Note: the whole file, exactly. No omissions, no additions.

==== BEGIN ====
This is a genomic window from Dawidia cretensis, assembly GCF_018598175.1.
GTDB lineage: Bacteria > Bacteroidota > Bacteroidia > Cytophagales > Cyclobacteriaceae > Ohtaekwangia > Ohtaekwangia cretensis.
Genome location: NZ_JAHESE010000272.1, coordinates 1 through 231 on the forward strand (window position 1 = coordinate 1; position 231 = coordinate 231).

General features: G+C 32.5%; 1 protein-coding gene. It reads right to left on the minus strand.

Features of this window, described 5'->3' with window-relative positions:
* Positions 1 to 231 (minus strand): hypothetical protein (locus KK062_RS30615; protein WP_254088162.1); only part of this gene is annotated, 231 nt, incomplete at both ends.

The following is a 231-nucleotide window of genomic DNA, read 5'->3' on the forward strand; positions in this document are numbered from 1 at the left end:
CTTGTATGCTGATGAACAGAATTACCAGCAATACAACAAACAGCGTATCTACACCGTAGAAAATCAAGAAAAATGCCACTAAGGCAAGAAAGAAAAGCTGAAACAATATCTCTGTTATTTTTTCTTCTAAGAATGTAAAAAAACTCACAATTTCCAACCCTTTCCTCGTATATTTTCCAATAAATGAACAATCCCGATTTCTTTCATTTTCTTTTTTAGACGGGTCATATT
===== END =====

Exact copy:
This is a genomic window from Dawidia cretensis, assembly GCF_018598175.1.
GTDB lineage: Bacteria > Bacteroidota > Bacteroidia > Cytophagales > Cyclobacteriaceae > Ohtaekwangia > Ohtaekwangia cretensis.
Genome location: NZ_JAHESE010000272.1, coordinates 1 through 231 on the forward strand (window position 1 = coordinate 1; position 231 = coordinate 231).

General features: G+C 32.5%; 1 protein-coding gene. It reads right to left on the minus strand.

Features of this window, described 5'->3' with window-relative positions:
* Positions 1 to 231 (minus strand): hypothetical protein (locus KK062_RS30615; protein WP_254088162.1); only part of this gene is annotated, 231 nt, incomplete at both ends.

The following is a 231-nucleotide window of genomic DNA, read 5'->3' on the forward strand; positions in this document are numbered from 1 at the left end:
CTTGTATGCTGATGAACAGAATTACCAGCAATACAACAAACAGCGTATCTACACCGTAGAAAATCAAGAAAAATGCCACTAAGGCAAGAAAGAAAAGCTGAAACAATATCTCTGTTATTTTTTCTTCTAAGAATGTAAAAAAACTCACAATTTCCAACCCTTTCCTCGTATATTTTCCAATAAATGAACAATCCCGATTTCTTTCATTTTCTTTTTTAGACGGGTCATATT